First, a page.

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Lecture Sessions


Sunday, February 14 | Monday, February 15 | Tuesday, February 16 

SUNDAY,FEBRUARY 14

WELCOME plenary session

5:00 - 6:30 p.m.

Join your colleagues for a panel session during which experts in structural and geotechnical engineering will analyze their similarities and differences, setting the tone for this unique joint conference.
KEYNOTE: SOIL IS NOT A SPRING; BUILDINGS ARE NOT A LOAD
MODERATOR: Samuel J. Muir, Attorney, Collins, Collins, Muir,& Stewart

REPRESENTING GEOTECHNICAL ENGINEERS: Donald G. Anderson, Ph.D., P.E., D.GE, Dipl, M.ASCE, Geotechnical Engineer, CH2M Hill; John E. Anderson, Ph.D., P.E., D.GE, M.ASCE, Project Director-Geotechnical Engineering, HNTB Corporation; Edward J. Ulrich, Jr., P.E., D.GE, M.ASCE, Founder and Principal Engineer, Ulrich Engineers, Inc.

REPRESENTING STRUCTURAL ENGINEERS: James R. Harris, P.E., F.SEI, M.ASCE, Owner, J. R. Harris and Company; Ronald O. Hamburger, P.E., F.SEI, Senior Principal and Head of Structural Engineering, Western Region, Simpson Gumpertz & Heger; John D. Hooper, P.E., S.E., F.SEI, F.ASCE, Senior Principal/Director of Earthquake Engineering, Magnusson Klemencic Associates

This moderated panel session features three panelists from each of the disciplines of geotechnical and structural engineering. Together these experts will start the conference with an exploration of how their functions both reinforce and obstruct each other on the journey to a completed project.

MONDAY,FEBRUARY 15

h. bolton seed award lecture

1:00 - 2:30 p.m

Delivered annually by the recipient of the H. Bolton Seed Medal for outstanding contributions to teaching, research, or practice in geotechnical engineering. In even-numbered years, the medal is awarded for contributions to geotechnical earthquake engineering. In 2016, Ricardo Dobry, Ph.D., P.E., M.ASCE, Institute Professor and Director of Rensselaer Polytechnic Institute’s Geotechnical Centrifuge Center, will be presented with the H. Bolton Seed Award. His lecture will reflect his contributions to the field of geotechnical earthquake engineering, specifically his research contributions ranging from dynamic soil properties to liquefaction evaluations, and from dynamic soil-structure interaction to applications of centrifuge model testing, which have had significant and sustained impact on engineering practice.

TUESDAY,FEBRUARY 16

karl terzaghi plenary lecture 

8:00 - 9:30 a.m.

For more than 50 years, the Karl Terzaghi Lecture has been given by an individual honored for their exemplary contributions to the field of geotechnical engineering.

KEYNOTE: Ground Deformation Effects on Subsurface Pipelines and Infrastructure Systems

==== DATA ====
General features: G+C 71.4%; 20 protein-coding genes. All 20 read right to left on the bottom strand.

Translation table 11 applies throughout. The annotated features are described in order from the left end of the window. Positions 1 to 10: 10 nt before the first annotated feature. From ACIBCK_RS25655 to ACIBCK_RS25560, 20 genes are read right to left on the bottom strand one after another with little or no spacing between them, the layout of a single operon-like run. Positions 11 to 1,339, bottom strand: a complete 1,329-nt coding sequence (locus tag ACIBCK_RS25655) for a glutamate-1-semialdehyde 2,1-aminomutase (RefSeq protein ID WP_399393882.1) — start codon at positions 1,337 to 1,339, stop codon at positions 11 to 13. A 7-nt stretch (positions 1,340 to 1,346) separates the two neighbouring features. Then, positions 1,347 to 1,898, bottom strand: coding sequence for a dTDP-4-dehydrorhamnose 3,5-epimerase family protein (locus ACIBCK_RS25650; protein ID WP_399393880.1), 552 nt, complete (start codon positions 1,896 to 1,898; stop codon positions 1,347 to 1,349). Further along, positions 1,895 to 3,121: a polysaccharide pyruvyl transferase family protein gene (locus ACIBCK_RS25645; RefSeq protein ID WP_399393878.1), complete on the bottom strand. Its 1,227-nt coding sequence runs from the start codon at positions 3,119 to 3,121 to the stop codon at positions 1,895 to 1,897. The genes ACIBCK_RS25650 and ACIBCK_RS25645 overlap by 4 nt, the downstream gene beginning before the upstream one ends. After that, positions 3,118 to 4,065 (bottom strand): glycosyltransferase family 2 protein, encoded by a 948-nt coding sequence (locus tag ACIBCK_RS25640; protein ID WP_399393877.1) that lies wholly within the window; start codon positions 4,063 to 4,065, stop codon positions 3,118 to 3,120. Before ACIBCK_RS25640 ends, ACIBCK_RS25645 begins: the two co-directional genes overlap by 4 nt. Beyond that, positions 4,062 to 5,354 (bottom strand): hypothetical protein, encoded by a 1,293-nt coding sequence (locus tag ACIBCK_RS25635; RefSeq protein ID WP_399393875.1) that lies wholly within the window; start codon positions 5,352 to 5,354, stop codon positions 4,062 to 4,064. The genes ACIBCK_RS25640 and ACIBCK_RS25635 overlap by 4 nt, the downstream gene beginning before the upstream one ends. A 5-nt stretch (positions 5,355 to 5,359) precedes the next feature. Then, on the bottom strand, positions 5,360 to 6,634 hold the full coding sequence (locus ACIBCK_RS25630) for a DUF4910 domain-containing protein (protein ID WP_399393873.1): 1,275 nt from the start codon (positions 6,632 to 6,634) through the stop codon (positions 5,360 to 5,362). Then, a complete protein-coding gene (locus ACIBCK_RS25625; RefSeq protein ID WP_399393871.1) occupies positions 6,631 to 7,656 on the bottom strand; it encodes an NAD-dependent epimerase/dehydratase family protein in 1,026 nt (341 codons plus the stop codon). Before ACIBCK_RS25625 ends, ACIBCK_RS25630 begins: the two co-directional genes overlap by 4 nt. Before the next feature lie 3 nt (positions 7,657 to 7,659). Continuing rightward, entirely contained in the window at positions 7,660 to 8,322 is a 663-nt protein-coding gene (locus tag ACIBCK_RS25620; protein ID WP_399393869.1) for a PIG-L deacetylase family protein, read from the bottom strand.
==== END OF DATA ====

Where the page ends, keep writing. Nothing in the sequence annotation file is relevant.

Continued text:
PRESENTER: Thomas D. O’Rourke, Ph.D., Hon.D.GE, NAE, FREng, Dist.M.ASCE, Thomas R. Briggs Professor in Engineering, Cornell University

There are millions of kilometers of pipelines in the U.S., and tens of millions worldwide used in water supplies, gas and liquid fuel delivery systems, electric power networks, and wastewater conveyance facilities.
Geotechnical and Structural engineers play a critical role in managing the performance of these systems that are affected by ground deformation arising from tunneling, deep excavations, and subsidence due to dewatering and mineral extraction as well as geohazards, such as earthquakes, floods, and hurricanes.

The lecture explores the mathematical functions used to characterize soil deformation in response to underground construction and natural hazards. It examines both the soil and structural mechanics of soil-pipe interaction under various ground movement patterns, including the material and geometric nonlinearities of pipelines, conduits, and soil.
Guidance is provided for estimating tolerable levels of ground deformation for frequently encountered continuous and segmental pipelines subject to tunneling, open-cut excavation, and extreme events. Large-scale laboratory testing and numerical modeling for the next generation hazard-resilient pipelines are described, and innovative ways of accommodating ground deformation are illustrated. Water supply and wastewater system response to widespread liquefaction-induced ground deformation during the Canterbury earthquake sequence in New Zealand are evaluated with high density LiDAR and GIS analyses.

Dr. O’Rourke is an expert on natural disasters and their impact on the infrastructure supporting civil society, pipelines, and underground construction. He authored or co-authored over 360 publications on various geotechnical topics. He served on several teams reviewing and reporting on significant disasters such as the attack against New York City on September 11, 2001, Hurricane Katrina, and earthquakes around the world as well as many large infrastructure projects. Throughout his career, Dr. O’Rourke received many honors, including ASCE’s Stephen D. Bechtel Pipeline Engineering, Ralph B. Peck, C. Martin Duke, and LeVal Lund Awards.

ralph b. peck award lecture

4:30 - 6:00 p.m.

Delivered annually by a geotechnical engineer selected for outstanding contributions to the profession through the analysis and publication of case histories. In 2016, Ross Boulanger, Ph.D., P.E., Fellow ASCE, Director,
Center for Geotechnical Modeling, Department of Civil and Environmental Engineering, University of California, Davis, CA, will be honored as the Ralph B. Peck Award winner. His lecture will reflect his contributions to
soil liquefaction assessment methodologies, including liquefaction effects on buildings, pile foundations, and earth dams, as well as the seismic response of organic and fine grained soils, which has had significant impact on engineering practice.

 

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